“House flipping to me is, buying a place, putting an IKEA kitchen and bathroom in, and selling it at a ridiculous profit,” Richards told my fellow Examiner columnist Joe Fitzgerald Rodriguez. “This isn’t house flipping. This is improving the housing stock.”

This claim is laughable. Richards and Swann’s $5 million upcharge for 3426-32 22nd St. is surely worth more than any IKEA furniture.

Richards has a reputation for being a progressive vote on the planning commission, where he’s railed against tenant buyouts and speculation. In other words, Richards knows better. His hypocrisy is staggering.

As of yet, the political pressure for Dennis Richards to resign has been limited. With few exceptions, public criticism of Richards has come from the moderate wing of San Francisco politics. One group leading this call has been YIMBY Action.

But YIMBY leadership’s outrage seems hollow and politically motivated when one considers that just a few months ago they refused to rescind their endorsement of former Supervisor Vallie Brown after news broke that she lied about evicting low income black tenants.

The selective outrage isn’t limited to San Francisco’s moderates.

While the San Francisco Tenants Union and long time tenant attorney turned Supervisor Dean Preston were quick to call out Vallie Brown’s wrongdoing, they have yet to take a stance on Richards buyout.

“It’s concerning whenever buyouts are involved,” Preston told the Examiner. “I’m not going to comment on his situation until I’m up to speed.”

Supervisor Hillary Ronen introduced legislation this week to regulate tenant buyouts, but she too has also been silent on Richards’ house flipping. I have yet to see any supervisor make a statement condemning the commissioners’ actions.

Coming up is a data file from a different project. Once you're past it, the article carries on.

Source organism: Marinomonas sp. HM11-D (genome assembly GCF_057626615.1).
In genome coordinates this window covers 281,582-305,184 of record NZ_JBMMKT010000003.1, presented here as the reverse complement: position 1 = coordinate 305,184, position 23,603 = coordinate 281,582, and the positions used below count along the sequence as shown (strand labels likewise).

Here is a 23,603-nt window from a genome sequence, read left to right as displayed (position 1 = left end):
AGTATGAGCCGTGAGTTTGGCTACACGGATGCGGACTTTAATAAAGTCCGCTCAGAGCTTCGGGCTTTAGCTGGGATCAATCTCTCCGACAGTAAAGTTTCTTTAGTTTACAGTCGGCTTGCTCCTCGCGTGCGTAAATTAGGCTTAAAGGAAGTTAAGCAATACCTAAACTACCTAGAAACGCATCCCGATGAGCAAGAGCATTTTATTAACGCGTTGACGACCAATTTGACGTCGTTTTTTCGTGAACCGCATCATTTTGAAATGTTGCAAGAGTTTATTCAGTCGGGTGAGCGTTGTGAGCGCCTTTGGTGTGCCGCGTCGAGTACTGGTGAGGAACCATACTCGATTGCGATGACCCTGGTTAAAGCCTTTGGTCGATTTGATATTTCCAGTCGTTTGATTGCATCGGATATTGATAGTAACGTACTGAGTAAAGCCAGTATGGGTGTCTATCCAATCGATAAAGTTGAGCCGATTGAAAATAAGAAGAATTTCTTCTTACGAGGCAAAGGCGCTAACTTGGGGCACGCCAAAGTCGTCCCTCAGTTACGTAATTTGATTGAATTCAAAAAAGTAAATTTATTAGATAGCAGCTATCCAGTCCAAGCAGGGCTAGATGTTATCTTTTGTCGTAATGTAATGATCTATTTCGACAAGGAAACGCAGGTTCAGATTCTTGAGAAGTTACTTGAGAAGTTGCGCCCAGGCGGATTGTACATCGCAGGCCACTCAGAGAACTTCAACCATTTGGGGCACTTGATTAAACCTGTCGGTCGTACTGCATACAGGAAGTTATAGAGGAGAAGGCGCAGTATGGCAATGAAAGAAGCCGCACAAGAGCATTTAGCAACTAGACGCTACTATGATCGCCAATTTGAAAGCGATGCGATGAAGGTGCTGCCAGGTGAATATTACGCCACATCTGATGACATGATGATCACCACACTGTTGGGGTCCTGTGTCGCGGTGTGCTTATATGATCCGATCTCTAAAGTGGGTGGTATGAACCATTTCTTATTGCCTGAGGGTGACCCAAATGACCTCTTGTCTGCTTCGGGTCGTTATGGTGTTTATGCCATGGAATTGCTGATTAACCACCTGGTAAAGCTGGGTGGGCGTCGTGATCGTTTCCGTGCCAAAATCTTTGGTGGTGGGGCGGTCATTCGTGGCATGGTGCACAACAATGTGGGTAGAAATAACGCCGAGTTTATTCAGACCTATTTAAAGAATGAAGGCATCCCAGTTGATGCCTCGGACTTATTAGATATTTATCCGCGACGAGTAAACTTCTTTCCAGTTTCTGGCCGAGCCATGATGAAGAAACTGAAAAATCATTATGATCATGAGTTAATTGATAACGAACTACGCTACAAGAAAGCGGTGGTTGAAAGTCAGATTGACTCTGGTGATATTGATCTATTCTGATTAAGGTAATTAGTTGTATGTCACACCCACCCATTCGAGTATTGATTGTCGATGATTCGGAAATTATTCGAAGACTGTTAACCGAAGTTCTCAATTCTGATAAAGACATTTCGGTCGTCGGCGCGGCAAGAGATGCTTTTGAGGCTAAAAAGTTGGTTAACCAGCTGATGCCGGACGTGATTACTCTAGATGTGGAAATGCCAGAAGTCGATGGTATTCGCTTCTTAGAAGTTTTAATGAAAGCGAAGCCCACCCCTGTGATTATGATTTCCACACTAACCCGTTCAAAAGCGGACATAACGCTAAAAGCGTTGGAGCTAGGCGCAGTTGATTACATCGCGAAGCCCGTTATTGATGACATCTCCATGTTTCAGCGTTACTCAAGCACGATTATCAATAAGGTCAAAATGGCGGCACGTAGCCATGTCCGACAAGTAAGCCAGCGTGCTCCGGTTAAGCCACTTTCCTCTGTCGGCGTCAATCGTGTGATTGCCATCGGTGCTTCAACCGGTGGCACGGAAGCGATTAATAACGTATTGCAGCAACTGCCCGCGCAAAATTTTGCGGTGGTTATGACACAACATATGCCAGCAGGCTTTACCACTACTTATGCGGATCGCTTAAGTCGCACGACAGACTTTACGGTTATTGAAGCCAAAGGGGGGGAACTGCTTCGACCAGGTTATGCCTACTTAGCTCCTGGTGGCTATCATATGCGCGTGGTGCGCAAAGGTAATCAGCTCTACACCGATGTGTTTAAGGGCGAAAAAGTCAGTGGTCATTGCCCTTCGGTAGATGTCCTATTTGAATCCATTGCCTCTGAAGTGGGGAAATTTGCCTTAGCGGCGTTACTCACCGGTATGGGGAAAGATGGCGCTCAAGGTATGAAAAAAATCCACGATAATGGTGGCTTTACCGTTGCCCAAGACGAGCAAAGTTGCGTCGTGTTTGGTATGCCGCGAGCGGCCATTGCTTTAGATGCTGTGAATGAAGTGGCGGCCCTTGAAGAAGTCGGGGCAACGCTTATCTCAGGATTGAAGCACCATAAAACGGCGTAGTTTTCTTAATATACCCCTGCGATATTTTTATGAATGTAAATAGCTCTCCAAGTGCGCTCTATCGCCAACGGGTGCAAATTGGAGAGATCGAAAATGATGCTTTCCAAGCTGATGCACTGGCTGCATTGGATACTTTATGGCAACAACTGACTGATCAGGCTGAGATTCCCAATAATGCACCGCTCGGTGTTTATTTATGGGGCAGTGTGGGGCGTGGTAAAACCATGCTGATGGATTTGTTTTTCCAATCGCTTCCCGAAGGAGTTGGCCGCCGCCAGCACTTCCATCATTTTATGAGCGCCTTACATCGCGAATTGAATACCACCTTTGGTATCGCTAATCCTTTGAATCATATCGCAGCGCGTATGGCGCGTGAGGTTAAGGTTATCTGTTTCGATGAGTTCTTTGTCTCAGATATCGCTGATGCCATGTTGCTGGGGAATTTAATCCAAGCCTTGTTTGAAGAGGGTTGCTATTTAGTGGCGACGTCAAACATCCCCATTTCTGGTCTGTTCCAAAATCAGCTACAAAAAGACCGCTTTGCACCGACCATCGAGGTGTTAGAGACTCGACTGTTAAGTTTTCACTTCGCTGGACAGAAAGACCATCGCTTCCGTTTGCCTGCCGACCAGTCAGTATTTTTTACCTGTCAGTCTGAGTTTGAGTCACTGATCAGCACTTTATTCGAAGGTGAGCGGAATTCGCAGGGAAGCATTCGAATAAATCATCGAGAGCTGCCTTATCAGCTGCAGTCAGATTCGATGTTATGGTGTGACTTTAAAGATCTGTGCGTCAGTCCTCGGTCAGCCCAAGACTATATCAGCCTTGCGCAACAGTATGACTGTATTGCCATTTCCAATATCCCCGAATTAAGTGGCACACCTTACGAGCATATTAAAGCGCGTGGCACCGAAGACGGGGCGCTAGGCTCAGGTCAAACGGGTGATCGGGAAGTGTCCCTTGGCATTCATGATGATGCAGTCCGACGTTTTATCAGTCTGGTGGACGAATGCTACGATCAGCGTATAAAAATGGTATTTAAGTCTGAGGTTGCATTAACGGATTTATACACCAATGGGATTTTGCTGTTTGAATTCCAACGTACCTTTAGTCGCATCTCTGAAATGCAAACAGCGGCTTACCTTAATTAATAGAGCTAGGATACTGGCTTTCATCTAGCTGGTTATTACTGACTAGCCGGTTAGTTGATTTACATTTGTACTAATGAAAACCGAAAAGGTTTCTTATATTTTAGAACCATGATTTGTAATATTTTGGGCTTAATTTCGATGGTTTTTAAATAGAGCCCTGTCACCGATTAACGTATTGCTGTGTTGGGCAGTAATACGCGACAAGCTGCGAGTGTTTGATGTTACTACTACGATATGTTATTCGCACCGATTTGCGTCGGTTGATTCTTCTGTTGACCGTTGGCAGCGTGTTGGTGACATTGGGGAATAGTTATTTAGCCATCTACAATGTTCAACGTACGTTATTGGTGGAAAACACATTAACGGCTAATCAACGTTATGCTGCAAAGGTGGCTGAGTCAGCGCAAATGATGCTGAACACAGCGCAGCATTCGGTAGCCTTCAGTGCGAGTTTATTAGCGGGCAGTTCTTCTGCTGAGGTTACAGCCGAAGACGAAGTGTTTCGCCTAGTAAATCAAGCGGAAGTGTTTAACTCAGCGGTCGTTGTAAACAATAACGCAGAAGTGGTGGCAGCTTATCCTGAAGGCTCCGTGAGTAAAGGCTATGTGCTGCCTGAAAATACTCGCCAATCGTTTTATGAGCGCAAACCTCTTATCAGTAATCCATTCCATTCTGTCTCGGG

The progressive supervisors have no reason to worry about losing a progressive voice on the commission. Were Richards to resign, it’s the supermajority progressive Board of Supervisors that would pick his successor.

There are no shortage of qualified candidates for the role.

Just last month, organizers of color spoke before the rules committee about the lack of diversity on the planning commission. Despite the racial contours of the city’s housing crisis, a minority of planning commissioners are people of color.

Rumor has it these activists have some names in mind of potential appointees who haven’t flipped any homes recently.

Voters made the right call in ousting Supervisor Vallie Brown after news broke about her eviction. We have an opportunity now to call on Board President Norman Yee to either pressure Richards to resign or explore unseating him from the commission. (You can literally give him a call at (415) 554-6516 or send an email to norman.yee@sfgov.org!)

In a city serious about tenants rights, there is no room for speculators, house flippers, or predatory landlords in public office.

Sasha Perigo is a data scientist and fair housing advocate writing about the San Francisco housing crisis. You can follow her on Twitter at @sashaperigo. She is a guest columnist and her point of view is not necessarily that of The Examiner.